Mortality rate for new-born rats six times higher when mother was fed
on a diet of modified soya
Women who eat GM foods while pregnant risk endangering their unborn
babies, startling new research suggests.
The study - carried out by a leading scientist at the Russian Academy of Sciences
- found that more than half of the offspring of rats fed on modified soya died
in the first three weeks of life, six times as many as those born to mothers
with normal diets. Six times as many were also severely underweight.
The research - which is being prepared for publication - is just one of a clutch
of recent studies that are reviving fears that GM food damages human health.
Italian research has found that modified soya affected the liver and pancreas
of mice. Australia had to abandon a decade-long attempt to develop modified
peas when an official study found they caused lung damage.
And last May this newspaper revealed a secret report by the biotech giant Monsanto,
which showed that rats fed a diet rich in GM corn had smaller kidneys and higher
blood cell counts, suggesting possible damage to their immune systems, than
those that ate a similar conventional one.
The United Nation's Food and Agriculture Organisation held a workshop on the
safety of genetically modified foods at its Rome headquarters late last year.
The workshop was addressed by scientists whose research had raised concerns
about health dangers. But the World Trade Organisation is expected next month
to support a bid by the Bush administration to force European countries to accept
The Russian research threatens to have an explosive effect on already hostile
public opinion. Carried out by Dr Irina Ermakova at the Institute of Higher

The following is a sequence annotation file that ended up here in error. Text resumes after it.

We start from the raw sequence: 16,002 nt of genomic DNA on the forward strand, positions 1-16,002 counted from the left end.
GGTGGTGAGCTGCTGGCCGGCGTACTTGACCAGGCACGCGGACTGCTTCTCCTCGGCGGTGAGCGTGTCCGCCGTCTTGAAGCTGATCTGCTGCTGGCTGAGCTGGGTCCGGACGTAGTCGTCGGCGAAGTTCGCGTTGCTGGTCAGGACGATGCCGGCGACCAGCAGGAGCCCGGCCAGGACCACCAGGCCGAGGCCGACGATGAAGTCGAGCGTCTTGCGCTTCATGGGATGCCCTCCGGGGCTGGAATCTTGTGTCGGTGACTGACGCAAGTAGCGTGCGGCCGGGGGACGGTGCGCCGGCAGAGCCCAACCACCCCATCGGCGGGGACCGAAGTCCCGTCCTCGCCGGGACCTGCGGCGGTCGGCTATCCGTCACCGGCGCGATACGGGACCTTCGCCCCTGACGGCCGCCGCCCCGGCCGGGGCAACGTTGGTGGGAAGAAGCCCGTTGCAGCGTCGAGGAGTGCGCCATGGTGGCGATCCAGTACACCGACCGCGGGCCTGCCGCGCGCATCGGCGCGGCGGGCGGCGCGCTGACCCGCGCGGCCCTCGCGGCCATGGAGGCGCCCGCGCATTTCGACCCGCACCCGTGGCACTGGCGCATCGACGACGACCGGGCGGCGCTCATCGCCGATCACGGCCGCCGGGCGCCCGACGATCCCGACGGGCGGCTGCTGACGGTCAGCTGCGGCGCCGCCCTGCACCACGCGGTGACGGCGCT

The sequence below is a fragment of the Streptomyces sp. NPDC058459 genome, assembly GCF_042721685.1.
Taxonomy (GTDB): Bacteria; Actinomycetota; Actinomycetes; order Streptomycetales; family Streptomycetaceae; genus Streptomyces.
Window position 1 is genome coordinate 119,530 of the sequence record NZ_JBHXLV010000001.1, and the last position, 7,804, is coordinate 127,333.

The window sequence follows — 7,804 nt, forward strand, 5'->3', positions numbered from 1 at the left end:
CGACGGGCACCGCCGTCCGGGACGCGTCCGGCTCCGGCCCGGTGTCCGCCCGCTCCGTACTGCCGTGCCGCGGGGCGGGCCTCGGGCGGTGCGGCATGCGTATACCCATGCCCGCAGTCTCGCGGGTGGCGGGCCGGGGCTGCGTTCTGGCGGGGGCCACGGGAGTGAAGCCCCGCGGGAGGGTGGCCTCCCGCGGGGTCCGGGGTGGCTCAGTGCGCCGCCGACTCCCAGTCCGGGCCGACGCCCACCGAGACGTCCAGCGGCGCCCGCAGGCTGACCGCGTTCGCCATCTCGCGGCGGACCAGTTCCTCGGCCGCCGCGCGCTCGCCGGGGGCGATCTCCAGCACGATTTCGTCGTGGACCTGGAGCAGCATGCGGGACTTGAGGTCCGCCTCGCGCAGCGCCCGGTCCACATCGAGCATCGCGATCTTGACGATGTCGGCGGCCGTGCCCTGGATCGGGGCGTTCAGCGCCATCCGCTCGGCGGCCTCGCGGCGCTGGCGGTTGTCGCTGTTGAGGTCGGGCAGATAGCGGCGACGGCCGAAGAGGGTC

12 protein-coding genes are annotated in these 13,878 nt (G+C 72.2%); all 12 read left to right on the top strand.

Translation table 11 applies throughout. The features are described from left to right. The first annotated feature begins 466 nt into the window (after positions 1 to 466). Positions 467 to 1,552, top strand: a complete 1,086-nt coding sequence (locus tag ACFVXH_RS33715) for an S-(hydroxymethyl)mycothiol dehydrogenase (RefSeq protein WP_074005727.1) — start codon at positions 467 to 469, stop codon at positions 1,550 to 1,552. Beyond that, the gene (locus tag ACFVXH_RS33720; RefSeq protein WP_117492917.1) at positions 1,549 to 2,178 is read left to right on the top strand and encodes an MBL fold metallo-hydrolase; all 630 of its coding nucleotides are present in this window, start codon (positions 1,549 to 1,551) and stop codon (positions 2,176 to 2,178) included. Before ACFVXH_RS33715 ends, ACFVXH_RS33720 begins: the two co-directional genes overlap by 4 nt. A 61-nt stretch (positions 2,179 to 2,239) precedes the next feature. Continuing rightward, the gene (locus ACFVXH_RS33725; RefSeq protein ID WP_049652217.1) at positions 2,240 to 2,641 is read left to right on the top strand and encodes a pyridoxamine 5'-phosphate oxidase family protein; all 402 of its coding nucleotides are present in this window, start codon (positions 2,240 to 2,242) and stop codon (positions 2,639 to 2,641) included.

Nervous Activity and Neurophysiology of the Russian Academy of Sciences, it
is believed to be the first to look at the effects of GM food on the unborn.
The scientist added flour from a GM soya bean - produced by Monsanto to be
resistant to its pesticide, Roundup - to the food of female rats, starting two
weeks before they conceived, continuing through pregnancy, birth and nursing.
Others were given non-GM soyaand a third group was given no soya at all.
She found that 36 per cent of the young of the rats fed the modified soya were
severely underweight, compared to 6 per cent of the offspring of the other groups.
More alarmingly, a staggering 55.6 per cent of those born to mothers on the GM
diet perished within three weeks of birth, compared to 9 per cent of the offspring
of those fed normal soya, and 6.8 per cent of the young of those given no soya
"The morphology and biochemical structures of rats are very similar to
those of humans, and this makes the results very disturbing" said Dr Ermakova.
"They point to a risk for mothers and their babies."
Environmentalists say that - while the results are preliminary - they are potentially
so serious that they must be followed up. The American Academy of Environmental
Medicine has asked the US National Institute of Health to sponsor an immediate,
The Monsanto soya is widely eaten by Americans. There is little of it, or any
GM crop, in British foods though it is imported to feed animals farmed for meat.
Tony Coombes, director of corporate affairs for Monsanto UK, said: "The
overwhelming weight of evidence from published, peer-reviewed, independently
conducted scientific studies demonstrates that Roundup Ready soy can be safely
consumed by rats, as well as all other animal species studied."
What the experiment found
Russian scientists added flour made from a GM soya to the diet of female rats
two weeks before mating them, and continued feeding it to them during pregnancy,
birth and nursing. Others were give non-GM soya or none at all. Six times as
many of the offspring of those fed the modified soya were severely underweight
compared to those born to the rats given normal diets. Within three weeks, 55.6
per cent of the young of the mothers given the modified soya died, against 9
per cent of the offspring of those fed the conventional soya.